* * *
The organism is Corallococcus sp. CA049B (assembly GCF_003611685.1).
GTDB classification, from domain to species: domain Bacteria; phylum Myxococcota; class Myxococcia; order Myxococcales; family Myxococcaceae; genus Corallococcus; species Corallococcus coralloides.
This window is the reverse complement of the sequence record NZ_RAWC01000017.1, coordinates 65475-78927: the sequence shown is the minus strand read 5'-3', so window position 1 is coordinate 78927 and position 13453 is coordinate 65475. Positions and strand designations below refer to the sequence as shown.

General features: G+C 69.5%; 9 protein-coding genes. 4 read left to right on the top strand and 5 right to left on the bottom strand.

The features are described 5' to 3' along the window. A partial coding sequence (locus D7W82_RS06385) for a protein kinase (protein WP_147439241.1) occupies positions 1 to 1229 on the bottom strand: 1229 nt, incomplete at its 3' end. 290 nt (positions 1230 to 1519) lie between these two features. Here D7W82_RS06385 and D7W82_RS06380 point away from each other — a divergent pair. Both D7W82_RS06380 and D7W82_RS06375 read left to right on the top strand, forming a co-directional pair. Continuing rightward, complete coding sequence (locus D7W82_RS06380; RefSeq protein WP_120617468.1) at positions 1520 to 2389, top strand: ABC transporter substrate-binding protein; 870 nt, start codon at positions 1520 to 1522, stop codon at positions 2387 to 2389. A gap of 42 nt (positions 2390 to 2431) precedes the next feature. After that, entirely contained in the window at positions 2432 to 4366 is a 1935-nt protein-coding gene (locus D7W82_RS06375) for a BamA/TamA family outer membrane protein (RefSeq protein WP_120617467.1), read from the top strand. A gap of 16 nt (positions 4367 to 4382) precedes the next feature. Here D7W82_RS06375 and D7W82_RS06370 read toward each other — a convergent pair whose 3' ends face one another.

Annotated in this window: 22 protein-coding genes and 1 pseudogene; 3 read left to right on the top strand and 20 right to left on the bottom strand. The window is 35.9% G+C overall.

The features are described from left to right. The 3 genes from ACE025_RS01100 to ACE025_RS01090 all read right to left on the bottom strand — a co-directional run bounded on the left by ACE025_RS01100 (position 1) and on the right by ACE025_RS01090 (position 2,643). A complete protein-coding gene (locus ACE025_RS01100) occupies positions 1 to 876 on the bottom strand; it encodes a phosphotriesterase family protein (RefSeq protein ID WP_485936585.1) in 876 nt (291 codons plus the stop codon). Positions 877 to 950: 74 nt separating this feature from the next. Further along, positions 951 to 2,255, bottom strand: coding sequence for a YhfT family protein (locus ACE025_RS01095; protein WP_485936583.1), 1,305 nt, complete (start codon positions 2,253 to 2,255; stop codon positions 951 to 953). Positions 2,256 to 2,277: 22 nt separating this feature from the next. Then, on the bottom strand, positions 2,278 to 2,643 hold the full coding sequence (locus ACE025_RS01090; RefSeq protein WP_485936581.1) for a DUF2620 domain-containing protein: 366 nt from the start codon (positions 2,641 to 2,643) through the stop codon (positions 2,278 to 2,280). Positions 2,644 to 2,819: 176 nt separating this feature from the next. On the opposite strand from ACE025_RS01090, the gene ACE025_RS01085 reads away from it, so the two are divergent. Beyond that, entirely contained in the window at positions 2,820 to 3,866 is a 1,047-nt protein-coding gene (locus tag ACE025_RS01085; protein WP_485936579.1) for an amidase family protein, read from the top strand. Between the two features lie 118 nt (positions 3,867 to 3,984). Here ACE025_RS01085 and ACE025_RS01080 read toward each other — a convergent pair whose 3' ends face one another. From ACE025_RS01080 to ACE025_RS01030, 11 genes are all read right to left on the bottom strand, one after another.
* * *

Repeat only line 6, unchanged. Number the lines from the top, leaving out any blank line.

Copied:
Annotated in this window: 22 protein-coding genes and 1 pseudogene; 3 read left to right on the top strand and 20 right to left on the bottom strand. The window is 35.9% G+C overall.